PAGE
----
U.S. stocks fell, sending the Standard & Poor’s 500 Index to its worst January since 2010, as earnings reports at Amazon.com Inc. and Mattel Inc. disappointed investors and turmoil in emerging markets continued.
Amazon slumped 11% after the world’s largest Web retailer reported profit and sales that trailed analysts’ estimates. Mattel Inc. sank 12% after a drop in Barbie sales weighed on results. Google Inc. jumped 4%, pacing gains in technology shares, after sales topped estimates on growing advertising spending during the holiday season.
The S&P 500 retreated 0.7% to 1,782.43. The index fell 0.4% over the past five days for a third week of losses, the longest streak since May 2012. The Dow Jones Industrial Average dropped 149.76 points, or 0.9%, to 15,698.85, the lowest in almost three months. About 7.8 billion shares changed hands on U.S. exchanges Friday, 25% above the three-month average.
“It seems investors can expect increased volatility and more modest returns as the year unfolds,” Terry Sandven, chief equity strategist at U.S. Bank Wealth Management, said. He helps oversee $112 billion. “We need earnings to drive the market to meaningfully higher levels and to do that you need an improving economy. We’ll get a better read on that over the next week.”
The S&P 500 fell as much as much as 1.2% Friday to 1,772.26, approaching its lowest level since Dec. 18.
“The bulls are defending their turf,” Ryan Detrick, senior technical strategist at Schaeffer’s Investment Research in Cincinnati, said. “When you see those December lows start to hold tough, that’s the bulls starting to sink their teeth in and defend.”
The S&P 500 fell 3.6% in January, its first monthly decline since August, as emerging-market currencies slumped amid signs China’s economy is slowing. While the benchmark has retreated in January 24 times since 1950, the gauge ended the year lower than its Jan. 31 reading in only 11 of those years, according to data compiled by MKM Partners. A lower start to the year resulted in a full-year decline for the index 58% of the time.
The S&P 500 last fell to start the year in 2010, when the gauge rallied 17% in the next 11 months to finish the year with a 13% gain.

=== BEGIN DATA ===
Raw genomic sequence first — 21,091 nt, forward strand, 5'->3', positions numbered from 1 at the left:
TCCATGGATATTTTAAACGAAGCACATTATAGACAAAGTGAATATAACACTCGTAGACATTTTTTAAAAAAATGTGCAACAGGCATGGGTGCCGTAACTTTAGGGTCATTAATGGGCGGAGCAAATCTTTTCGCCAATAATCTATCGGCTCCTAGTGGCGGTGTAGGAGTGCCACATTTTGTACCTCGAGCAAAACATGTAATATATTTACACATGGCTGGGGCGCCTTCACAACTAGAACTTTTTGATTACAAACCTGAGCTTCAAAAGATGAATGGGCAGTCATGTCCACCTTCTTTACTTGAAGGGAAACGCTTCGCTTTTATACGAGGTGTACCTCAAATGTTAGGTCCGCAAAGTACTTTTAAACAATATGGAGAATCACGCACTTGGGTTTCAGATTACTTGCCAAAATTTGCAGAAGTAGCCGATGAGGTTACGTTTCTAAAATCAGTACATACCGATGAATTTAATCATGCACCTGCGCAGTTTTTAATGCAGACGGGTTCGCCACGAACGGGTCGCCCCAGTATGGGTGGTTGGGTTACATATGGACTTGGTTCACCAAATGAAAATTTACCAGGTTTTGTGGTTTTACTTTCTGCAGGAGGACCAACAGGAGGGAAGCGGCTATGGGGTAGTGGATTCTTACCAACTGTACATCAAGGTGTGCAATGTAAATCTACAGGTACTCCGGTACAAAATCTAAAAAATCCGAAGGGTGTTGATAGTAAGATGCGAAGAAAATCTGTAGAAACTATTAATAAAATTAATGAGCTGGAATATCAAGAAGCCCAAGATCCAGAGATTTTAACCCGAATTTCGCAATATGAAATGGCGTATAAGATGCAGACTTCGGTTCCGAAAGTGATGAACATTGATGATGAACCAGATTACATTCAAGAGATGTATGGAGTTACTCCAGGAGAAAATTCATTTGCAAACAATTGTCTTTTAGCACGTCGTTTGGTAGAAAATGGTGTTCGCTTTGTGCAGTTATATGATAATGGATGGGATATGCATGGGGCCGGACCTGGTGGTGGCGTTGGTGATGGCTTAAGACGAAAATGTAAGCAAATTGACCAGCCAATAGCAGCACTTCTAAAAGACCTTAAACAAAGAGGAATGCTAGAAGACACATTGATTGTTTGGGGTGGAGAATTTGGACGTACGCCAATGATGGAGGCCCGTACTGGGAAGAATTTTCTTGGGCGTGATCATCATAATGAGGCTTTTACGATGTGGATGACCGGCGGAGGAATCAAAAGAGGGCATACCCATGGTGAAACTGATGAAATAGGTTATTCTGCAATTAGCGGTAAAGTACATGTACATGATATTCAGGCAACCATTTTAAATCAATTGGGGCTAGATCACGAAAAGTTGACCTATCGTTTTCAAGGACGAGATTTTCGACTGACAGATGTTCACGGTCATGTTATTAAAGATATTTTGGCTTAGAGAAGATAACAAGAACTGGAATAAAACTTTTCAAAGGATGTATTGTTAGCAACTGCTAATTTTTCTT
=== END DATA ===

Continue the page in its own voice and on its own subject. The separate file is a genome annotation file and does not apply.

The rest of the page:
A report Friday showed consumer spending climbed more than forecast in December even as incomes stagnated. Household purchases, which account for about 70% of the U.S. economy, rose 0.4%, after a 0.6% gain the prior month that was larger than previously estimated, Commerce Department figures showed. Incomes were unchanged, pushing the saving rate to the lowest level in almost a year.
The Thomson Reuters/University of Michigan final January index of consumer sentiment fell to 81.2 from 82.5 a month earlier. The median forecast of 68 economists in a survey called for 81 after a preliminary reading of 80.4. Estimates ranged from 79 to 82.5. The index averaged 89 in the five years before December 2007, when the last recession began, and 64.2 in the 18-month contraction that ended in June 2009.
Earlier this week, the Federal Reserve decided to reduce its monthly bond purchases by $10 billion. Three rounds of U.S. monetary stimulus helped the S&P 500 rise as much as 173% from a 12-year low in 2009.
“I’m really bearish and defensive at the moment,” Daniel Weston, a fund manager at Aimed Capital GmbH in Munich, said by telephone. “Amazon was a big concern because the earnings were a reflection on the consumer. I’m concerned about growth and inflation coming off, continuing to trend lower.”
The Chicago Board Options Exchange Volatility Index (VIX) rose 6.5% Friday to 18.41. The gauge of S&P 500 options known as the VIX has gained 34% this year.
About 79% of the companies in the measure that have posted earnings this season exceeded analysts’ projections. Profit at S&P 500 companies probably rose 8.3% in the fourth quarter of 2013 and sales increased 2.6%, analysts’ estimates compiled by Bloomberg show.
Seven out of the 10 main industries in the S&P 500 fell Friday, as energy producers, consumer-discretionary companies and financial firms led declines. Utilities advanced 0.8% for the top gain.
Amazon tumbled 11%, the most in two years, to $358.69. The Seattle-based company said after yesterday’s market close that earnings rose to 51 cents a share in the fourth quarter, falling short of the 69-cent profit that analysts projected on average. Sales growth slowed outside the U.S., while holiday shipping costs surged. Revenue rose 20% to $25.6 billion, trailing the $26.1 billion average estimate.